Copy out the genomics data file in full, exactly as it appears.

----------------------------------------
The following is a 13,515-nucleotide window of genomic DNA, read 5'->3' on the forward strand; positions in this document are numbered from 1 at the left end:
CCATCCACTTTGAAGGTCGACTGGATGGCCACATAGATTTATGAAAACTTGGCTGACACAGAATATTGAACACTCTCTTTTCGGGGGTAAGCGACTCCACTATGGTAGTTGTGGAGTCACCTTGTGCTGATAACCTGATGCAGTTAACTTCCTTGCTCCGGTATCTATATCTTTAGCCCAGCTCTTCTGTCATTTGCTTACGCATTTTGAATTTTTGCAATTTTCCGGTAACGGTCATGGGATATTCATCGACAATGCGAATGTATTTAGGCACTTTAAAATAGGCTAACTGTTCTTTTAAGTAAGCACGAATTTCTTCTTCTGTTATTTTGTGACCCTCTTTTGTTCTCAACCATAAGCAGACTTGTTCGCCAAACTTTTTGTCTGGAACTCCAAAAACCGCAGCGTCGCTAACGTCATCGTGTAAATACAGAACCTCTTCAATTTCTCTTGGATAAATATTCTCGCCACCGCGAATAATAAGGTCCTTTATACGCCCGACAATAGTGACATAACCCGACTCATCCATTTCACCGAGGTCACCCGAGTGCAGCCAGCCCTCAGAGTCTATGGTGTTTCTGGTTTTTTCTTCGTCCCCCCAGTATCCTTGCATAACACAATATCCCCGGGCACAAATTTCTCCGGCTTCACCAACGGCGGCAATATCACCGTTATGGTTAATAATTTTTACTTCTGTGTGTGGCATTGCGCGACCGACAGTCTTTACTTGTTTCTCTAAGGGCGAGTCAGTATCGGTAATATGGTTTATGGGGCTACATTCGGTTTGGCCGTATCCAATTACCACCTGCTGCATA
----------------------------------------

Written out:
The following is a 13,515-nucleotide window of genomic DNA, read 5'->3' on the forward strand; positions in this document are numbered from 1 at the left end:
CCATCCACTTTGAAGGTCGACTGGATGGCCACATAGATTTATGAAAACTTGGCTGACACAGAATATTGAACACTCTCTTTTCGGGGGTAAGCGACTCCACTATGGTAGTTGTGGAGTCACCTTGTGCTGATAACCTGATGCAGTTAACTTCCTTGCTCCGGTATCTATATCTTTAGCCCAGCTCTTCTGTCATTTGCTTACGCATTTTGAATTTTTGCAATTTTCCGGTAACGGTCATGGGATATTCATCGACAATGCGAATGTATTTAGGCACTTTAAAATAGGCTAACTGTTCTTTTAAGTAAGCACGAATTTCTTCTTCTGTTATTTTGTGACCCTCTTTTGTTCTCAACCATAAGCAGACTTGTTCGCCAAACTTTTTGTCTGGAACTCCAAAAACCGCAGCGTCGCTAACGTCATCGTGTAAATACAGAACCTCTTCAATTTCTCTTGGATAAATATTCTCGCCACCGCGAATAATAAGGTCCTTTATACGCCCGACAATAGTGACATAACCCGACTCATCCATTTCACCGAGGTCACCCGAGTGCAGCCAGCCCTCAGAGTCTATGGTGTTTCTGGTTTTTTCTTCGTCCCCCCAGTATCCTTGCATAACACAATATCCCCGGGCACAAATTTCTCCGGCTTCACCAACGGCGGCAATATCACCGTTATGGTTAATAATTTTTACTTCTGTGTGTGGCATTGCGCGACCGACAGTCTTTACTTGTTTCTCTAAGGGCGAGTCAGTATCGGTAATATGGTTTATGGGGCTACATTCGGTTTGGCCGTATCCAATTACCACCTGCTGCATA